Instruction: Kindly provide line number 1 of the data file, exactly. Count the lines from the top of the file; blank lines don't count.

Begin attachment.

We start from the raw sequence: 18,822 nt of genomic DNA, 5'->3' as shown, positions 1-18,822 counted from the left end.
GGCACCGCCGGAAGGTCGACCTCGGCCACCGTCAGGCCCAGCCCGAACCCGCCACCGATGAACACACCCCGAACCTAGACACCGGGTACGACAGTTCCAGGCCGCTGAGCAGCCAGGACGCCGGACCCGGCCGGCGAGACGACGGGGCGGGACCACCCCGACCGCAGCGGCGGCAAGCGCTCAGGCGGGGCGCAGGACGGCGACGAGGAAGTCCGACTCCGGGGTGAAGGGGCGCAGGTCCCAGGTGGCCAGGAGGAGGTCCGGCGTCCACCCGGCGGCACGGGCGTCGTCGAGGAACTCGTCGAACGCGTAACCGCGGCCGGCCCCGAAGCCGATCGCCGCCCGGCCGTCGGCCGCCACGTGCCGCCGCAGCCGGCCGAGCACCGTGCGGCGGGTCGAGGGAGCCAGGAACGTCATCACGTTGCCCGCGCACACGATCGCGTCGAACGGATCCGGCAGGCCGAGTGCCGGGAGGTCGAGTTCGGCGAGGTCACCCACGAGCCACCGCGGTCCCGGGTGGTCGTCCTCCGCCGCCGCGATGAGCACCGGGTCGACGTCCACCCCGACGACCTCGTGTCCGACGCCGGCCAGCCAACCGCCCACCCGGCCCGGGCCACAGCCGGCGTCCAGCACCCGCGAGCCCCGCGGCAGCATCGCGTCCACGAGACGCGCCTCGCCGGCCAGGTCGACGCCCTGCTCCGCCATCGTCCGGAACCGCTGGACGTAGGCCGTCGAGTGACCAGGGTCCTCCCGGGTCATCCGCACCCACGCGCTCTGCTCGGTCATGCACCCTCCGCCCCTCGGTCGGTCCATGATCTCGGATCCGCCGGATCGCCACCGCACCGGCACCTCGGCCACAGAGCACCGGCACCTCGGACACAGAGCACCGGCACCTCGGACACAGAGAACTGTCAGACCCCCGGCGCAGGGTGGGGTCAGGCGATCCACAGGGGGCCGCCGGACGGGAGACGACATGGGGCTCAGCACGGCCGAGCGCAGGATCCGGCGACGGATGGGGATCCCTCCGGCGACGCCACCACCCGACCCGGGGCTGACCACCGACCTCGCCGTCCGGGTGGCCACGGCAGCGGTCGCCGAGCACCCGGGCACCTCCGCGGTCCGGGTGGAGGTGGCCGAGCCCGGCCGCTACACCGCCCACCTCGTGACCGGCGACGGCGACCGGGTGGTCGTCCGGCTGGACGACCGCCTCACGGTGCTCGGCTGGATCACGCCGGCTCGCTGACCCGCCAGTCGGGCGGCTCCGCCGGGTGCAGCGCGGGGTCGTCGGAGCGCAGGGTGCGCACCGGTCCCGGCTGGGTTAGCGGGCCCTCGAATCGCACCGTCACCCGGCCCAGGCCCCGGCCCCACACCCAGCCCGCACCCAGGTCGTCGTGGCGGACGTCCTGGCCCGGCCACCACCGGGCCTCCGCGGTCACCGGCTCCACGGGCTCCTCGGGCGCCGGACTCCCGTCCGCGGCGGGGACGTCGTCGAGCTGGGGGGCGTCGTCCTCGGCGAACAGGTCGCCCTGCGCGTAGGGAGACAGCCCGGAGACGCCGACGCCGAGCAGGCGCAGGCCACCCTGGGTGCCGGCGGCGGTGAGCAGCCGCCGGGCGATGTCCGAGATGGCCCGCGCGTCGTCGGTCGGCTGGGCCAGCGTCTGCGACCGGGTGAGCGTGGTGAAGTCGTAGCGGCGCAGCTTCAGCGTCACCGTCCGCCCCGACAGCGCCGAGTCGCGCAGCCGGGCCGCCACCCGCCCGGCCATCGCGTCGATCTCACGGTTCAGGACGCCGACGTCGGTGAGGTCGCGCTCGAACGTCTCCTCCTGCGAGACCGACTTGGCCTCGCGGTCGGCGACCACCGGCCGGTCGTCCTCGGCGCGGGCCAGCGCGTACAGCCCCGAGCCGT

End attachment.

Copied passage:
We start from the raw sequence: 18,822 nt of genomic DNA, 5'->3' as shown, positions 1-18,822 counted from the left end.